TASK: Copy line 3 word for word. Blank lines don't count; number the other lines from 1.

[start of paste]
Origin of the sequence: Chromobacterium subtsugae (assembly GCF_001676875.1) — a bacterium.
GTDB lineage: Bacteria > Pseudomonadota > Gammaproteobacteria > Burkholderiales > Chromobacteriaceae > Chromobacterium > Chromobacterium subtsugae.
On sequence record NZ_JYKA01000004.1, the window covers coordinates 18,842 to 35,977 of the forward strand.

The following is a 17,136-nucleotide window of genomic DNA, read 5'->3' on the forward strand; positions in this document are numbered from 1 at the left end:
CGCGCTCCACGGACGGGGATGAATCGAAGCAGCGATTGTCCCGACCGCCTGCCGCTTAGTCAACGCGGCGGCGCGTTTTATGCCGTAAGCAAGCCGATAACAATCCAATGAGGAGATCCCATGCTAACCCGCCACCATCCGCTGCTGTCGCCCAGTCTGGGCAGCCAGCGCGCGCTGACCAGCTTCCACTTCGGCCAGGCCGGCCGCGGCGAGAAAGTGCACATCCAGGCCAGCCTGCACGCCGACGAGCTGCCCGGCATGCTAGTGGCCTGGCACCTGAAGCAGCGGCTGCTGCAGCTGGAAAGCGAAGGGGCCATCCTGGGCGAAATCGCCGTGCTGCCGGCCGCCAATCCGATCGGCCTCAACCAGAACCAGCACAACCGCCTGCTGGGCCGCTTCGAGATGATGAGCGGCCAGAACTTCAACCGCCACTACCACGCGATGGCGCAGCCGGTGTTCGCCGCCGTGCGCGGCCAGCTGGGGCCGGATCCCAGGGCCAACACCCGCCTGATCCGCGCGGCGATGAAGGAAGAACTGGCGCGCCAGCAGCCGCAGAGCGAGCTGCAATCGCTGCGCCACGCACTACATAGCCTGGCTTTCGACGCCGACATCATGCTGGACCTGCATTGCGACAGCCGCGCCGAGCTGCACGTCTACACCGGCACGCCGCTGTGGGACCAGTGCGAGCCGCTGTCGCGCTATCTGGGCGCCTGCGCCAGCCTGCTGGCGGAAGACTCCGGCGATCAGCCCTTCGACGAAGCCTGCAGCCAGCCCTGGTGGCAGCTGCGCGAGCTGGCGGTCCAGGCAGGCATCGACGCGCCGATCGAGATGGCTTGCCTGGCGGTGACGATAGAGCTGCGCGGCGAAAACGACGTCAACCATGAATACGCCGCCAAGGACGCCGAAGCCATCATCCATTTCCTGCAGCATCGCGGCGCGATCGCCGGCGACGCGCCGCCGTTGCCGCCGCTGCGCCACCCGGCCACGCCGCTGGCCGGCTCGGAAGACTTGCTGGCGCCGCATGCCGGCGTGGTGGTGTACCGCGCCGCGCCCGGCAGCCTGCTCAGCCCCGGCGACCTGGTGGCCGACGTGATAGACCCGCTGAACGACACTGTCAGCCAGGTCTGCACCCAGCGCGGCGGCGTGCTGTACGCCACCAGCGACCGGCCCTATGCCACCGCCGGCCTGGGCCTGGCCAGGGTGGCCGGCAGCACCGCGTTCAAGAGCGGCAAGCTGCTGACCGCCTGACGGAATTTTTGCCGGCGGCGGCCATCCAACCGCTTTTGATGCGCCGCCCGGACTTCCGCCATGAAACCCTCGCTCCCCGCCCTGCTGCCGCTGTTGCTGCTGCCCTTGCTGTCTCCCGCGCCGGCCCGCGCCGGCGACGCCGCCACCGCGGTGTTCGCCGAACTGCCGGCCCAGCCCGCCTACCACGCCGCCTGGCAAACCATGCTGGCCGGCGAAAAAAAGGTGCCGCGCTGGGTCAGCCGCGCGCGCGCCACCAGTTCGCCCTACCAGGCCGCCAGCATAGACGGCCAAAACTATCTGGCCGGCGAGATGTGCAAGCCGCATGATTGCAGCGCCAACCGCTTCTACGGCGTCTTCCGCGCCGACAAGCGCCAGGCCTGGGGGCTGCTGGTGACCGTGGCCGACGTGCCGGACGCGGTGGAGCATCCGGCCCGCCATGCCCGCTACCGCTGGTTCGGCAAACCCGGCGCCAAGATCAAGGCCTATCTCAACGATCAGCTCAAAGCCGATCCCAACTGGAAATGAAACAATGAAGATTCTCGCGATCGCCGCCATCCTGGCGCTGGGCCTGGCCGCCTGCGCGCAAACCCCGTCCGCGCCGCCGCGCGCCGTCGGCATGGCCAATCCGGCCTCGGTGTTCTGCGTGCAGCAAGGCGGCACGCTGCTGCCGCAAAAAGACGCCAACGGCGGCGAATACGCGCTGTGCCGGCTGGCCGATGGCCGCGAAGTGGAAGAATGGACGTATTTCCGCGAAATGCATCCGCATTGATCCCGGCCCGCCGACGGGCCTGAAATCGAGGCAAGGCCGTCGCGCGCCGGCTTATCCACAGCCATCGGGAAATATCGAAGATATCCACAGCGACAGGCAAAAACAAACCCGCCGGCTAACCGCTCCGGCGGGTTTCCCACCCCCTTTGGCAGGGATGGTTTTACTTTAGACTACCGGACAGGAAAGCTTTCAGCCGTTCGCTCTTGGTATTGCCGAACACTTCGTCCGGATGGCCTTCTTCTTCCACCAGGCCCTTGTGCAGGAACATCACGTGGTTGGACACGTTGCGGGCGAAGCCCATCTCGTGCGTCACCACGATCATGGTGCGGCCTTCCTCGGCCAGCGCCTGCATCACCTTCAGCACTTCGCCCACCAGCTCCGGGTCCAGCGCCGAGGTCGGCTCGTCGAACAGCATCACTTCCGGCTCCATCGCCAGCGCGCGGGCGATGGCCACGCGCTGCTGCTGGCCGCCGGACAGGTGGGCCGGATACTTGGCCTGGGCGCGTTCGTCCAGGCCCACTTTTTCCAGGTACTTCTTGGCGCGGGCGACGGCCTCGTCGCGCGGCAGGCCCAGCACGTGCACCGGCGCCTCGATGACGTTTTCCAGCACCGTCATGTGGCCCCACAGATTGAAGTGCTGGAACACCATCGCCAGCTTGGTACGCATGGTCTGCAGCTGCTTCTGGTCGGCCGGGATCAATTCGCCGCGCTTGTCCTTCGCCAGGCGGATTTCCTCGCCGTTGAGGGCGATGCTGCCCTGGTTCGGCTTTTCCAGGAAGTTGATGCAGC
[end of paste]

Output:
On sequence record NZ_JYKA01000004.1, the window covers coordinates 18,842 to 35,977 of the forward strand.